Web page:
Gemara Conference Brings Educators Together to Brainstorm New Goals, Standards and Techniques
On June 20, a group gathered in Yeshiva University’s Belfer Hall to engage in passionate debate about the gemara, their arguments peppered with yeshivish sprach [classic Talmudic terminology] and citations. But this was not your average beit medrash scene. Instead of young talmidim [students] trying to understand the content and language of the gemara, the group consisted of teachers, rebbeim and principals searching for new ways to think about teaching this ancient subject.
That was the central focus of “G21: Gemara for the 21st Century Classroom,” a conference hosted by the Institute for University-School Partnership HSChinuch Community. More than 35 teachers and administrators from some 15 schools spread across four states, convened to discuss new curricular models and technologies, as well as possible academic standards and benchmarks to help assess student learning, in a field that has been central to Jewish knowledge and identity for more than a millenium: gemara instruction.
“The values of critical thinking, problem-solving, collaboration and authentic, passion-driven learning have long been part of traditional gemara study,” said Naava Frank, director of continuing education and professional development at the YU School Partnership. “Nevertheless, there are numerous challenges inherent in making a foreign, complex and heavily conceptual text meaningful to a digital generation. By convening leading gemara educators, we hope to work together to develop a clearer sense of how to tackle these challenges.”
In three sessions led by Dr. Moshe Krakowski, assistant professor at YU’s Azrieli Graduate School of Jewish Education and Administration, the group thought up potential shared teaching goals and considered methods to implement cutting-edge educational theories and teaching approaches that met the unique needs of their individual schools and students. They also discussed the challenges, costs and benefits of reconciling modern advances in technology and education with the inimitable traditional method of teaching gemara.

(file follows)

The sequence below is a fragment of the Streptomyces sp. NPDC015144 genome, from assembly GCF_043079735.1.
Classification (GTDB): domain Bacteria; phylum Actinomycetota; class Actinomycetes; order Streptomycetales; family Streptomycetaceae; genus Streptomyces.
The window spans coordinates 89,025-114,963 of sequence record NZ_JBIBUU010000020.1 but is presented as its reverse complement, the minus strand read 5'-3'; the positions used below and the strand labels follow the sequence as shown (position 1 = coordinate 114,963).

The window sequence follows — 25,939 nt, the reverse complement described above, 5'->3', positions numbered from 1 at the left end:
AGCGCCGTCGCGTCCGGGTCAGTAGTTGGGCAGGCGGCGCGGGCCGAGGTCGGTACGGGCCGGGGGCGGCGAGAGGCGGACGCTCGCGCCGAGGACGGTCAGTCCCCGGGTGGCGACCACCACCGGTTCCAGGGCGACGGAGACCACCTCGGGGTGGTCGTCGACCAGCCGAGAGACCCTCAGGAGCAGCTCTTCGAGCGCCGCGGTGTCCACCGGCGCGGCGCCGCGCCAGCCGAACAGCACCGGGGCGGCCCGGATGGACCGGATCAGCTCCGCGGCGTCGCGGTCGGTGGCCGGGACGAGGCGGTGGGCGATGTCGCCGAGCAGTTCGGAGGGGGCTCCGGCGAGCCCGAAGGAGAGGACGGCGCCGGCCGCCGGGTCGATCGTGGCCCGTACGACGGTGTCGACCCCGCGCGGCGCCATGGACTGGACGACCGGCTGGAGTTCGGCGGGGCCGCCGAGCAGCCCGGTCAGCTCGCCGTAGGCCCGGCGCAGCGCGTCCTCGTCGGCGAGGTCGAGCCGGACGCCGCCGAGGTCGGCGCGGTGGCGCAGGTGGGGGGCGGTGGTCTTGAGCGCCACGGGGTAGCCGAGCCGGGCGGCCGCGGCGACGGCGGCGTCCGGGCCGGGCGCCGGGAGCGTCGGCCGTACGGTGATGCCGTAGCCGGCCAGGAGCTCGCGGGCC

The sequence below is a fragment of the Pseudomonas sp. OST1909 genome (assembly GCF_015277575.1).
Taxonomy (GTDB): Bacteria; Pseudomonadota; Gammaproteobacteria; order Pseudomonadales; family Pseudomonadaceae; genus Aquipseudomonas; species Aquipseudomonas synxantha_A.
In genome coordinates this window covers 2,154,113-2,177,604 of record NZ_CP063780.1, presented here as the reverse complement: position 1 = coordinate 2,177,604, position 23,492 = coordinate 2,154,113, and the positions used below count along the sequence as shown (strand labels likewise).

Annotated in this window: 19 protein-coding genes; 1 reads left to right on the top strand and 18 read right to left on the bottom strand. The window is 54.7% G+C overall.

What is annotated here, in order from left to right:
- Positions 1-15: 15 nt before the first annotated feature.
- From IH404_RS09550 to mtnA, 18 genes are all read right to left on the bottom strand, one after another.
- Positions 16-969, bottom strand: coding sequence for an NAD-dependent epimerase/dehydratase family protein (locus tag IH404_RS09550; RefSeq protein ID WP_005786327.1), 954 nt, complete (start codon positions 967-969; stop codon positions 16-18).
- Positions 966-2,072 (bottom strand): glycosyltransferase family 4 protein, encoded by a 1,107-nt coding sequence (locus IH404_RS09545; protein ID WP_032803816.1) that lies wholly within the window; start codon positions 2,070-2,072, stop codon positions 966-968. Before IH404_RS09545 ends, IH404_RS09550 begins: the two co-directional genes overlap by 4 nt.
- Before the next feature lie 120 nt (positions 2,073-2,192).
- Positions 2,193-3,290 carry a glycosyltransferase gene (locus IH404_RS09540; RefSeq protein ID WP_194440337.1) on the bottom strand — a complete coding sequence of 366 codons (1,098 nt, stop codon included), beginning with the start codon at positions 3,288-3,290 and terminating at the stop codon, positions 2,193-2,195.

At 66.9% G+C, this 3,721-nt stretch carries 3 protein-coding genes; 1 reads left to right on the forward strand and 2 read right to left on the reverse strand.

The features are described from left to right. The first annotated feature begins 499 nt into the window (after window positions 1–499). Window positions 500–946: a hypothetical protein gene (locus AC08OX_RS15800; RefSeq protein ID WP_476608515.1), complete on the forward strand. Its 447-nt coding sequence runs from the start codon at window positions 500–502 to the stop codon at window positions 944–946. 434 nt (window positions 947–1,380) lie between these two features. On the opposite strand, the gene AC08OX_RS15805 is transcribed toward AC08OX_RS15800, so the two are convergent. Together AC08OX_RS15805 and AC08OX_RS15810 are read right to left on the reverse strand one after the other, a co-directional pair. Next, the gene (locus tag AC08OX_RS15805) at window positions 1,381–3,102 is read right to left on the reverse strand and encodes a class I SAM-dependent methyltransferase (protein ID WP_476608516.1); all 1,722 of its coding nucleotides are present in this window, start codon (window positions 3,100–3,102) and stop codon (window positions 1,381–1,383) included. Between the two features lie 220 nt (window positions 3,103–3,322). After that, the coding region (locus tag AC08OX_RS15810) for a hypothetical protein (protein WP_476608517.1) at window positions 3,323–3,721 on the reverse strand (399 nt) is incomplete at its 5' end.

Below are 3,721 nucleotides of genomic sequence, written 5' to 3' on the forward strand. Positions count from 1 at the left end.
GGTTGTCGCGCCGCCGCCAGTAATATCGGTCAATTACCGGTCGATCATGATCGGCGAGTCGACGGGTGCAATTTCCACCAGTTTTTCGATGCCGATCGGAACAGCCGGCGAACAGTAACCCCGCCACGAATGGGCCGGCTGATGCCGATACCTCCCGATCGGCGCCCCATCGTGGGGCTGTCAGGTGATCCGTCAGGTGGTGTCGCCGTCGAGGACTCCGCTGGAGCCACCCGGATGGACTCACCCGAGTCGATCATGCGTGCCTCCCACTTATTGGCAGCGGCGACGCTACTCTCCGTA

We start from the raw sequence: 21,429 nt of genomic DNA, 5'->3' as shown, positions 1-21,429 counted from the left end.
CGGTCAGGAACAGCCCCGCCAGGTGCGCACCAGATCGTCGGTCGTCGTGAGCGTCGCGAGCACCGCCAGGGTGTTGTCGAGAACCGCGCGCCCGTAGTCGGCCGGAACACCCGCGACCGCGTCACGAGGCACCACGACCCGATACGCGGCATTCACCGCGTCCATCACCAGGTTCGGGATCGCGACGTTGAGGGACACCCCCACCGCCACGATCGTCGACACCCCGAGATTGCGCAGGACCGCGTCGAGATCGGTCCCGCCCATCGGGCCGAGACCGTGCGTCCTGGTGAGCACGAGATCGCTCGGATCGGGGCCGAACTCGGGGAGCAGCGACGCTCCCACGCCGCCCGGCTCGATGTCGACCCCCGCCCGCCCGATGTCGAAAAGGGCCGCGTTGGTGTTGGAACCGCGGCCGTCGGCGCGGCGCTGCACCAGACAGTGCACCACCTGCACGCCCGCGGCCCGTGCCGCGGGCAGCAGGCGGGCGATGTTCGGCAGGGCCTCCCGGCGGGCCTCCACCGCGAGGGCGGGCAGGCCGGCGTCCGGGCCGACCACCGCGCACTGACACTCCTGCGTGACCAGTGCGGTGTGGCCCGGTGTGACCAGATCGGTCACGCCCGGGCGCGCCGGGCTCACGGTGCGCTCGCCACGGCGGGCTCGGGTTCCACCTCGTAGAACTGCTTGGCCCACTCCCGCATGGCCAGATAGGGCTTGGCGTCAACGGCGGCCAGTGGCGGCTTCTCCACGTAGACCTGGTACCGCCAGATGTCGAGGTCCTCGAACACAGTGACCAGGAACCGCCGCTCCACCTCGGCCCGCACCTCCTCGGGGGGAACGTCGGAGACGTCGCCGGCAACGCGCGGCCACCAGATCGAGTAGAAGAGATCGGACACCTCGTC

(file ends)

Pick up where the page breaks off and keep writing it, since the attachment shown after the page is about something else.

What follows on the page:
“A lot of the goal in gemara learning is to connect students to tradition,” said Rabbi Yehuda Chanales, who teaches at the Torah Academy of Bergen County. “The fact that I’m learning the same page of Talmud with my students in the same way it would have been opened and studied 300 years ago is very powerful. For years, a lot of that tradition came with a particular sense of teaching and learning: the rebbe is the source of authority and conveyor of tradition, and the students soak up knowledge, learn from him and learn collaboratively in chavrusa [study partnerships] to prepare for his shiur.”
Chanales, however, has tried to create more interactivity between his students and the text by building select technological tools into his lesson plans, like having students fill out a group Google doc as they learn with chavrusas or asking students to present Powerpoint presentations to demonstrate their understanding of a topic—techniques he believes can play an important role in fostering a connection between modern students and an ancient text.
“We struggle with the tension of valuing that tradition and authenticity that’s felt when you walk into a beit medrash where everyone is sitting with their books open and the rebbe at the table, but also incorporating technology and project-based learning to help create the clear connections to our students’ lives which has always been our goal in teaching Torah,” said Chanales.